Several of the perennial herbs, such as sage, savory, and thyme, may be

easily propagated by means of layers, the stems being pegged down and

covered lightly with earth. If the moisture and the temperature be

favorable, roots should be formed in three or four weeks and the stem

separated from the parent and planted. Often there may be several

branches upon the stem, and each of these may be used as a new plantlet

ed it has some roots or a rooted part of the main stem attached to

it. By this method I have obtained nearly 100 rooted plants from a

single specimen of Holt's Mammoth sage grown in a greenhouse. And from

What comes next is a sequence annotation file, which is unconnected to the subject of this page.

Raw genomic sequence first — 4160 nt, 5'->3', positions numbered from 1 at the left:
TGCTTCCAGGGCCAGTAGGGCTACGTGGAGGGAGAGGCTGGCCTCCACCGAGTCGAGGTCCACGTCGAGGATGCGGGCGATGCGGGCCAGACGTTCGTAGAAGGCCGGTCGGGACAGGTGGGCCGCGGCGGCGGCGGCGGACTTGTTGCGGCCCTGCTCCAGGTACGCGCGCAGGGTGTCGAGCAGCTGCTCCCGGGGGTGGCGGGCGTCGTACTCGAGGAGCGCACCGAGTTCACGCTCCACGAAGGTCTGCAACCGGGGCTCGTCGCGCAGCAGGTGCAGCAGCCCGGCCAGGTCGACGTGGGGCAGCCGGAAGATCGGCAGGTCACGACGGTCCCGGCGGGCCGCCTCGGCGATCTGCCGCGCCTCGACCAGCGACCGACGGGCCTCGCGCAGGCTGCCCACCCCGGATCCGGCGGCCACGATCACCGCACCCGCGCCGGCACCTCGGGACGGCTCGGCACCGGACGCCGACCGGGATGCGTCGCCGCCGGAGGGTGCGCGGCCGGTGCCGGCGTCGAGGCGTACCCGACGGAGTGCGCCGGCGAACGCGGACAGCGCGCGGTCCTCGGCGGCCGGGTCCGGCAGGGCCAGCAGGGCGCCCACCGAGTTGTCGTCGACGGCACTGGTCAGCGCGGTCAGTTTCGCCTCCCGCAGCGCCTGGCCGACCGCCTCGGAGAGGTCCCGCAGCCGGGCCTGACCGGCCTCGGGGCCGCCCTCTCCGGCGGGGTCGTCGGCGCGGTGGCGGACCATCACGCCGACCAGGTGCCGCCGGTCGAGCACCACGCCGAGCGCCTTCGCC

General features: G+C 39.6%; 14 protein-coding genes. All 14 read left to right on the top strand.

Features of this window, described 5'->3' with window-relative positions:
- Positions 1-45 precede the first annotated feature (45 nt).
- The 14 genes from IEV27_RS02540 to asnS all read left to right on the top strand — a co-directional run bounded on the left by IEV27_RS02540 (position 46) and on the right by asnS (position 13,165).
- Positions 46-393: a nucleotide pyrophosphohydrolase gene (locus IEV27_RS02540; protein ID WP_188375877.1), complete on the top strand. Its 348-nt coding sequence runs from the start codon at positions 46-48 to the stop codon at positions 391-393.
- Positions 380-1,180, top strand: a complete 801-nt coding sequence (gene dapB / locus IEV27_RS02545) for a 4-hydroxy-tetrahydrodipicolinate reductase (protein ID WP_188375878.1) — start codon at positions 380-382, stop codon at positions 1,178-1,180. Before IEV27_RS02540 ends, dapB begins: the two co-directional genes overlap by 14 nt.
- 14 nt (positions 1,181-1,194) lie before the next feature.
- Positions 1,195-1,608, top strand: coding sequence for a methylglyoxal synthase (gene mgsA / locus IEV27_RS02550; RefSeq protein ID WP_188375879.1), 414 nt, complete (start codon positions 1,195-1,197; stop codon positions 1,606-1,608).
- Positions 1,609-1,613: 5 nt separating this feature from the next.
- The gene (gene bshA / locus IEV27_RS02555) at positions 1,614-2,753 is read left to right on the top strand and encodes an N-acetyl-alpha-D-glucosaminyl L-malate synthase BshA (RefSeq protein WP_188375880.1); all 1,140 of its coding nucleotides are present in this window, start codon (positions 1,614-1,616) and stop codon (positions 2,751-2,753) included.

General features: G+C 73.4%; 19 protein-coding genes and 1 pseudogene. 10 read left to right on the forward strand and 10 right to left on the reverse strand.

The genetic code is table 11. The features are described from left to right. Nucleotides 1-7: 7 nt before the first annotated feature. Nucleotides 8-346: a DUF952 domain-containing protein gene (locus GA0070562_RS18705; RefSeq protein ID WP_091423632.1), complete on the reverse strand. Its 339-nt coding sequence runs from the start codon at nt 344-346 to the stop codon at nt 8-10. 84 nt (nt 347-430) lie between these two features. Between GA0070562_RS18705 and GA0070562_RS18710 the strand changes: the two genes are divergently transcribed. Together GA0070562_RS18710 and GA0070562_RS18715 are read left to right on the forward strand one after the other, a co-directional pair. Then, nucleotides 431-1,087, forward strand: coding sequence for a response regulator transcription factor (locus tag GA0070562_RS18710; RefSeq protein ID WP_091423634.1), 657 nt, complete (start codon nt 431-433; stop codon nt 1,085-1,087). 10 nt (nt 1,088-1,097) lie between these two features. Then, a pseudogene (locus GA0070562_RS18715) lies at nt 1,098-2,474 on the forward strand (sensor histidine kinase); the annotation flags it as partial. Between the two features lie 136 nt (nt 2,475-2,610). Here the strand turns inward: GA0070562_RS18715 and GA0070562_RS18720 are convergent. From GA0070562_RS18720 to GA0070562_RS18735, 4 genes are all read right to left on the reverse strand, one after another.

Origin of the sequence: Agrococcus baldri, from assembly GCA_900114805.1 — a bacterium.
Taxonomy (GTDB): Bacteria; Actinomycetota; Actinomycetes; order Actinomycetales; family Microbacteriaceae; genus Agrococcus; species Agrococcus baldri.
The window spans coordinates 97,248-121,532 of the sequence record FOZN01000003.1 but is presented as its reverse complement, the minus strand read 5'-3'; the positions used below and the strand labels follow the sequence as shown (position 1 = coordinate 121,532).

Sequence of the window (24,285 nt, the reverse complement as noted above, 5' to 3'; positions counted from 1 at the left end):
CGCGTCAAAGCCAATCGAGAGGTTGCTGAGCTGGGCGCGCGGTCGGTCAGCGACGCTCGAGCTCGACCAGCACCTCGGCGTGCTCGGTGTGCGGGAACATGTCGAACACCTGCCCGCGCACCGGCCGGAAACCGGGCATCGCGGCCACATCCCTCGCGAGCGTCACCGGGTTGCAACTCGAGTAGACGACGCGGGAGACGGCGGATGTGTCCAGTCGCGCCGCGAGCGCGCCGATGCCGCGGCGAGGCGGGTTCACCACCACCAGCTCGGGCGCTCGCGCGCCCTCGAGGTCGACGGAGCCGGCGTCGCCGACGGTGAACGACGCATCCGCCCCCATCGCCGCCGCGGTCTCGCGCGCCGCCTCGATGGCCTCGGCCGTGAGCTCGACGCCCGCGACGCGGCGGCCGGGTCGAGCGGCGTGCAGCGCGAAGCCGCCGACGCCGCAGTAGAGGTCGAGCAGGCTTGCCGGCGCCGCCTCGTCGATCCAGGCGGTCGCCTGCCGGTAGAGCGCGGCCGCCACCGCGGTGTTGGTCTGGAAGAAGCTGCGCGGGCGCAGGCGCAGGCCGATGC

the same plant at the same time I have taken more than 100 cuttings.

This is not an exceptional feat with this variety, the plants of which

are very branchy and often exceed a yard in diameter.

Layering is probably the simplest and most satisfactory method of

artificial propagation under ordinary conditions, since the stems are

almost sure to take root if undisturbed long enough; and since rooted

plants can hardly fail to grow if properly transplanted. Then, too, less

apparent time is taken than with plants grown from cuttings and far less

than with those grown from seed. In other words, they generally produce

a crop sooner than the plants obtained by the other methods set in

operation at the same time.